Europe to Unveil Securities Settlement Regulation

Terry Flanagan

Proposals call for settlement in central bank money.

The European Commission will unveil proposals for a new regulatory framework for central securities depositories (CSDs) on March 7.

CSD regulation, together with Markets in Financial Instruments Directive (MiFID) and European Markets Infrastructure Regulation (EMIR), form the triumvirate of legislative actions in Europe that will transform the functioning of the securities markets.

CSDs are systemically important institutions for the financial markets because they operate the infrastructures that enable the settlement of virtually all securities transactions worth over 900 trillion euro per year.

CSDs are also involved in the issuance of securities involving the public and private sectors.
In the United States, National Securities Clearing Corp. (NSCC), a subsidiary of DTCC, functions as the central counterparty for the nation’s major exchanges and markets, clearing virtually all broker-to-broker equity, listed corporate and municipal bond trading in the U.S.

In Europe, Euroclear Bank and Deutsche Börse’s Clearstream Banking Luxembourg operate the two international CSDs, known as international CSDs used by securities professionals for cross-border transactions. Both Euroclear and Clearstream also operate national CSDs in Europe.

The regulation stipulates that national CSD settlement takes place in central bank money–i.e., in accounts held at the central bank for transactions denominated in the currency of the country where settlement takes place—whenever practicable and feasible.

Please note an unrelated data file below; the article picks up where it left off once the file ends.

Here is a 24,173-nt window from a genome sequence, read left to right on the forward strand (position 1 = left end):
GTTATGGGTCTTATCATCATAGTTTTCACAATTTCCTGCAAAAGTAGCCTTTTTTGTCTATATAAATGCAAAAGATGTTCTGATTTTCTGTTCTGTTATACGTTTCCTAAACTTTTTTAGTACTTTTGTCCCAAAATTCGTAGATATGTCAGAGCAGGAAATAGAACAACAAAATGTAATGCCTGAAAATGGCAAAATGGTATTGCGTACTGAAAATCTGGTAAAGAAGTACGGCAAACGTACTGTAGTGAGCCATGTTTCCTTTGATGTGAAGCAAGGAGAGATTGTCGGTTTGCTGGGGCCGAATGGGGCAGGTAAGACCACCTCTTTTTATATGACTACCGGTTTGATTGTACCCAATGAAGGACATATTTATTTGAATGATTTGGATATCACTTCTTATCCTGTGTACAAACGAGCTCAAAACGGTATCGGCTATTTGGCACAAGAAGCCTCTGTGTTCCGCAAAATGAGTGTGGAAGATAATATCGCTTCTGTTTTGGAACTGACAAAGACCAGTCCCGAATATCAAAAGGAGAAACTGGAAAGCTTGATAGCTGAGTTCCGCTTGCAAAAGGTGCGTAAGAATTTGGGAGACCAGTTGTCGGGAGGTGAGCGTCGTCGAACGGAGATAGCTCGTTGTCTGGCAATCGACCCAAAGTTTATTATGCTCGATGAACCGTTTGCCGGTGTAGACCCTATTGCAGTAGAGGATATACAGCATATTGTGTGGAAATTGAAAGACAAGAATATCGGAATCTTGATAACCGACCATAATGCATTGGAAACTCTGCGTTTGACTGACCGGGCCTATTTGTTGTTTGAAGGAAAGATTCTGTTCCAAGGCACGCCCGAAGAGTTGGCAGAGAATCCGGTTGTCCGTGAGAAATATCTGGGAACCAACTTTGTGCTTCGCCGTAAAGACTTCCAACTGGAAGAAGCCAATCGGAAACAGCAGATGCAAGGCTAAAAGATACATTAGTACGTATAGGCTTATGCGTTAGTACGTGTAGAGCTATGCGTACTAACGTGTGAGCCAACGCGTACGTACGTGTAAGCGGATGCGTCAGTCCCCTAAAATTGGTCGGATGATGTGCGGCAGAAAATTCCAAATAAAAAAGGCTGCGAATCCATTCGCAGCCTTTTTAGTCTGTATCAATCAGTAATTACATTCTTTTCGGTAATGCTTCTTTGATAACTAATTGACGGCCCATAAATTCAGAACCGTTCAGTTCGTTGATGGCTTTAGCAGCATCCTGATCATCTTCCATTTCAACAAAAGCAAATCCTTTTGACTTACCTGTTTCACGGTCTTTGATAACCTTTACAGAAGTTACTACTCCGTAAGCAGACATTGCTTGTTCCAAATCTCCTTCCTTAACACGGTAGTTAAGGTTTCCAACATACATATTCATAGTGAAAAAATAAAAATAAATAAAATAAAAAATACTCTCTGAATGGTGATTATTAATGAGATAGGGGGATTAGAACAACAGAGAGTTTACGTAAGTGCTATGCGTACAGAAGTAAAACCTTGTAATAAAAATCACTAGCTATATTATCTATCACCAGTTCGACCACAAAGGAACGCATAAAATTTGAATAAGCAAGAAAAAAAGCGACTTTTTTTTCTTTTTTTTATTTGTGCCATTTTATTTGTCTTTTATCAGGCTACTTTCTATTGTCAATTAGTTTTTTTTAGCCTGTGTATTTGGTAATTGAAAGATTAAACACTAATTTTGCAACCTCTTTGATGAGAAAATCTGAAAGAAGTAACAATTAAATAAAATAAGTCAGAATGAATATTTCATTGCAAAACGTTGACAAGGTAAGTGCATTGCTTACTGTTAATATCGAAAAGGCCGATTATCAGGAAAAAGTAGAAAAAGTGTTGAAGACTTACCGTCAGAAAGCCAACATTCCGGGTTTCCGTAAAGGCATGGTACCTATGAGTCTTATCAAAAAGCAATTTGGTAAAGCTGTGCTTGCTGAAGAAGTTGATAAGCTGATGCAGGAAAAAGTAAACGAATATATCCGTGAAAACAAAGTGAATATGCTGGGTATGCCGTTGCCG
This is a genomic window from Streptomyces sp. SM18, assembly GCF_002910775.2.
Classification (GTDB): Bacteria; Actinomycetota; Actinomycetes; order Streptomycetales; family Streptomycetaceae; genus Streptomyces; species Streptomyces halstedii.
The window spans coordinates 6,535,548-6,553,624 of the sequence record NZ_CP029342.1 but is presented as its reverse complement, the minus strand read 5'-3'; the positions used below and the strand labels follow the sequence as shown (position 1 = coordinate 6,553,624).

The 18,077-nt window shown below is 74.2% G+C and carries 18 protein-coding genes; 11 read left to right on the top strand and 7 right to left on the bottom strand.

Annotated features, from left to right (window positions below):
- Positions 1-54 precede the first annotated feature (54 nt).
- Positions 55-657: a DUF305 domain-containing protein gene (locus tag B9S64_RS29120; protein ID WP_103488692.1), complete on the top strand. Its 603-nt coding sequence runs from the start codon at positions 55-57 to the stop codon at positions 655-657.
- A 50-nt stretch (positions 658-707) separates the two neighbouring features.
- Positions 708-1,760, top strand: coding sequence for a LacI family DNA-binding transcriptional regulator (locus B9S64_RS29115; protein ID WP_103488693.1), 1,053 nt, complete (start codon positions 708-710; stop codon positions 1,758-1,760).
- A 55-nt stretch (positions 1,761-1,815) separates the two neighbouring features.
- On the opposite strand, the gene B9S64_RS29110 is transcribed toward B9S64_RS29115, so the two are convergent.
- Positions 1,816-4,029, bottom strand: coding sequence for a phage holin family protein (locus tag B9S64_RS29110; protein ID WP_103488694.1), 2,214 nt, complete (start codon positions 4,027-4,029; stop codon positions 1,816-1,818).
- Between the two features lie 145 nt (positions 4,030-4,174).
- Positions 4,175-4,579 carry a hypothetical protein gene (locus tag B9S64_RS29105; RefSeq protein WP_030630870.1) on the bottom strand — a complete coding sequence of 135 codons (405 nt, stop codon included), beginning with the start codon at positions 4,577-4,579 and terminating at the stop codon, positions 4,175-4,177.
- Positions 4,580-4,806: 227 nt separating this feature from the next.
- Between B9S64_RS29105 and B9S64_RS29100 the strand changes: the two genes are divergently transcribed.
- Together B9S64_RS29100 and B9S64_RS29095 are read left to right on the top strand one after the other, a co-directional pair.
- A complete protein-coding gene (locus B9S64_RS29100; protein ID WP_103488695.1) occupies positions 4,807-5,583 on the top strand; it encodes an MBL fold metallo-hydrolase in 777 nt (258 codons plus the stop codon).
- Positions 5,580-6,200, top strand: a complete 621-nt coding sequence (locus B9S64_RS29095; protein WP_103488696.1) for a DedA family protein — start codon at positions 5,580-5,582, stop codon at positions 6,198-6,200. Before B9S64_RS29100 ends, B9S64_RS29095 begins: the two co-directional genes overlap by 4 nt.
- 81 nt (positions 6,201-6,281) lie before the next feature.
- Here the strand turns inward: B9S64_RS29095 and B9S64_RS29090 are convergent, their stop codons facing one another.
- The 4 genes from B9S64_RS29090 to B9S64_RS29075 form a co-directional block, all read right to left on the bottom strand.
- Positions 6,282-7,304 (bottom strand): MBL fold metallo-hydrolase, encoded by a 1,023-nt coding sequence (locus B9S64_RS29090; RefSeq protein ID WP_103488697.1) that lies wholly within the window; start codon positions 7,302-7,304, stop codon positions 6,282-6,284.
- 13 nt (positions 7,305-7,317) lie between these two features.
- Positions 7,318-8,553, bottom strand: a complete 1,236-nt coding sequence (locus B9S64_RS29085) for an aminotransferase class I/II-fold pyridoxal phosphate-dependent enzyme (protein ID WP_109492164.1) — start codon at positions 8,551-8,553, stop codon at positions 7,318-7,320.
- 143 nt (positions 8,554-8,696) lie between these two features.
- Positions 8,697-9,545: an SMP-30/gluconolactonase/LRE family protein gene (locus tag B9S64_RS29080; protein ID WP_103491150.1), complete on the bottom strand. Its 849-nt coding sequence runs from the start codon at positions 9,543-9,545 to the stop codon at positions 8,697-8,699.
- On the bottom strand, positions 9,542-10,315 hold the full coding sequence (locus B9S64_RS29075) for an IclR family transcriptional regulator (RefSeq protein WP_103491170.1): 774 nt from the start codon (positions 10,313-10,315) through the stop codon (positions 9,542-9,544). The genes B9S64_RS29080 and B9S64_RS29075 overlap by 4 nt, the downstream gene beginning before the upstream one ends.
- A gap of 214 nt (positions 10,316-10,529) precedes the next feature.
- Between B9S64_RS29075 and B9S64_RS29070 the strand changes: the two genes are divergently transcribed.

Euroclear and Clearstream have emphasized that while it’s understandable that the EC would prefer settlement to take place in central bank money, settlement by the inerrnational CSDs in commercial bank money is a perfectly feasible alternative, provided that the settlement provider adhere to strict risk parameters.

“Existing CSDs have to look for new areas because of T2S and the flexibility to change business models is boxed in as the draft EU law increases operational complexity as currently written,” Clearstream told Markets Media in a statement. “The CSD regulation is disproportionate and it’s increasing operational risk versus the objective of the regulation which is to increase the level of safety in the system.”

Another important aspect concerns the harmonization of settlement periods, i.e. the time between the conclusion of a transaction and settlement. Currently, all European securities markets do not follow a common settlement period (e.g. for equities, regulated markets either settle two days or three days after trade (T+2 or T+3).

The European Central Bank’s Target2Securities (T2S), scheduled to go live in 2015, will centralize settlement in central bank money, primarily in euros.

This differs from the current situation where CSDs settle the cash component of their clients’ trades with their local central bank. When T2S is launched, CSDs are expected to outsource the settlement of both the securities and cash components to T2S.

Settlement across borders presents unique risks and higher costs for investors. For example, cross-border trades do not settle on the intended settlement date far more frequently than domestic trades, although still less than 1%. Meanwhile, cross-border transactions in Europe continue to increase.

The CSD regulations are a long time coming. The Giovannini Group, in a 2001 report, had identified several barriers to efficient clearing and settlement systems, including national differences in settlement periods.

The new CSD regulatory framework will distinguish between core and ancillary services. Core services include maintaining a central register of securities, central safekeeping and accounting of securities, and settlement.

Ancillary CSD services could include banking-like services that a CSD renders in order to facilitate settlement, such as securities lending.

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